Gore Verbinski may go down in history as the guy who turned a joke concept for a film into the financially lucrative catalyst for a successful franchise. While he has dabbled in other, non-Pirates of the Caribbean work (including The Lone Ranger and the animated Rango), the project that sealed his position as a sought-after Hollywood stylist was his visually stunning remake of The Ring in 2002. With A Cure for Wellness, Verbinski goes all out in an epic-length exploration of madness and the macabre. It’s a big-budget vanity project with a decidedly dark slant that few commercial filmmakers are given permission to create, and carries an icy tone that will alienate most viewers. However, those who embrace its unusual pace and disturbing imagery will find a genre pastiche worthy of consideration (and multiple viewings). Below are some of the influences I noted within the Mesozoic DNA of A Cure for Wellness. SPOILERS for all films abound.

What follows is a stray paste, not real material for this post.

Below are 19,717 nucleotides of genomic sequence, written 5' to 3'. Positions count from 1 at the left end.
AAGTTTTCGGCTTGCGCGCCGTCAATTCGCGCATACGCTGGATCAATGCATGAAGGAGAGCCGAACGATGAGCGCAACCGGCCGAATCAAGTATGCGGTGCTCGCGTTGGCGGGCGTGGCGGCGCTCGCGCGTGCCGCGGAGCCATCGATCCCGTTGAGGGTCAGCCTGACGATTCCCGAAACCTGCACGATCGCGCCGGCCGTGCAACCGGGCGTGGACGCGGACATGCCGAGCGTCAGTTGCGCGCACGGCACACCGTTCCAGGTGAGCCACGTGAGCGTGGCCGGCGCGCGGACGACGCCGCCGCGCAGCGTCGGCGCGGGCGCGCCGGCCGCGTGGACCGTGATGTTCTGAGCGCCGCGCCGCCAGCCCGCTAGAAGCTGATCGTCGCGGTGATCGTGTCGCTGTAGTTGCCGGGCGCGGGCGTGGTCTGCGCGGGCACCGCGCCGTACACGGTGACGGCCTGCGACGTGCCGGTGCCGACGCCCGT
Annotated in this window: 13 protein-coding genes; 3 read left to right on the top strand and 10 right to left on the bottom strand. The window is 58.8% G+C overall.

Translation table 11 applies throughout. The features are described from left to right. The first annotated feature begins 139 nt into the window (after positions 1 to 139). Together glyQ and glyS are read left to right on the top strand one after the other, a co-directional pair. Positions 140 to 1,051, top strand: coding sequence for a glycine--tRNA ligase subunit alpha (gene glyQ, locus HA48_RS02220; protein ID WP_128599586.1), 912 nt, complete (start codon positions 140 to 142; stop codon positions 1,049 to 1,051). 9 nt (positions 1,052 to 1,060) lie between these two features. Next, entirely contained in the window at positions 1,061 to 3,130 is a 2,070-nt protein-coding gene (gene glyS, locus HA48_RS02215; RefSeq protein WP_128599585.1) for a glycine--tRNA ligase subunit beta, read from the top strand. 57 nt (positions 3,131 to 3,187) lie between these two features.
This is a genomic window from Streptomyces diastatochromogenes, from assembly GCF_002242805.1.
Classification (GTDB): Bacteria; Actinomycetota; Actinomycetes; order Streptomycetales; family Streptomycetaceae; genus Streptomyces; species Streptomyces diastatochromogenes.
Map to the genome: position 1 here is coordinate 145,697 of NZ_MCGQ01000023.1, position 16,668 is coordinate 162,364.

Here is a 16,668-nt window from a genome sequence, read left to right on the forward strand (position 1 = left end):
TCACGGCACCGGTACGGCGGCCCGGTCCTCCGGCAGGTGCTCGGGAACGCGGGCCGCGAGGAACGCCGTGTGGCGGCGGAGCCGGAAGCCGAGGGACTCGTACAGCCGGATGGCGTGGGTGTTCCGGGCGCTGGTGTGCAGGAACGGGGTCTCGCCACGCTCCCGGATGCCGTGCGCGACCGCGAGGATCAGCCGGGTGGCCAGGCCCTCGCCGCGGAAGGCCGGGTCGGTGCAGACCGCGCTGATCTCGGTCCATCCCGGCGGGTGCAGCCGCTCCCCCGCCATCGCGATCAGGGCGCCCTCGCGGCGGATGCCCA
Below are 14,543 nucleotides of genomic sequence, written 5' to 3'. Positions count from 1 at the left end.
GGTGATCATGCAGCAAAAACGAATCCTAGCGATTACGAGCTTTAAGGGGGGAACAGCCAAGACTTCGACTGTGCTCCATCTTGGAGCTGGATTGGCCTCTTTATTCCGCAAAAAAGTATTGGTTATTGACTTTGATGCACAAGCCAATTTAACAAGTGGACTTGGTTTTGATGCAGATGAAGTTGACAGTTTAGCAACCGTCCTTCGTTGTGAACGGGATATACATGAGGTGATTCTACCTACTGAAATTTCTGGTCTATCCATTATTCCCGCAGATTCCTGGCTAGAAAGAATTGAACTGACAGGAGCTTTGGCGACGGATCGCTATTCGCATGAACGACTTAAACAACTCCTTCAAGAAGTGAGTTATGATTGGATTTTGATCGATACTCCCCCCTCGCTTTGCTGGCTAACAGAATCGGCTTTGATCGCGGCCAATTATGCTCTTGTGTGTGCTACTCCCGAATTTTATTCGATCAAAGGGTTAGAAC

Much ink has been spilled on the incalculable influence of Canada’s David Cronenberg, and while Cure reverently quotes from his body-horror career, it shares more in common with Brandon’s (son of David) feature debut, Antiviral. In that film, Syd March (Caleb Landry Jones) is a merchant of celebrity diseases who winds up embroiled in a venereal conspiracy plot. In Cure, unscrupulous Wall Street prodigy Lockhart (Dane DeHaan) is tasked with the retrieval of a broker who hops to the Swiss Alps to detox from his decadent lifestyle, only to find himself on the receiving end of a dubious “treatment.” It also bears noting that Verbinski’s fetishism of oral trauma is on par with the younger Cronenberg’s.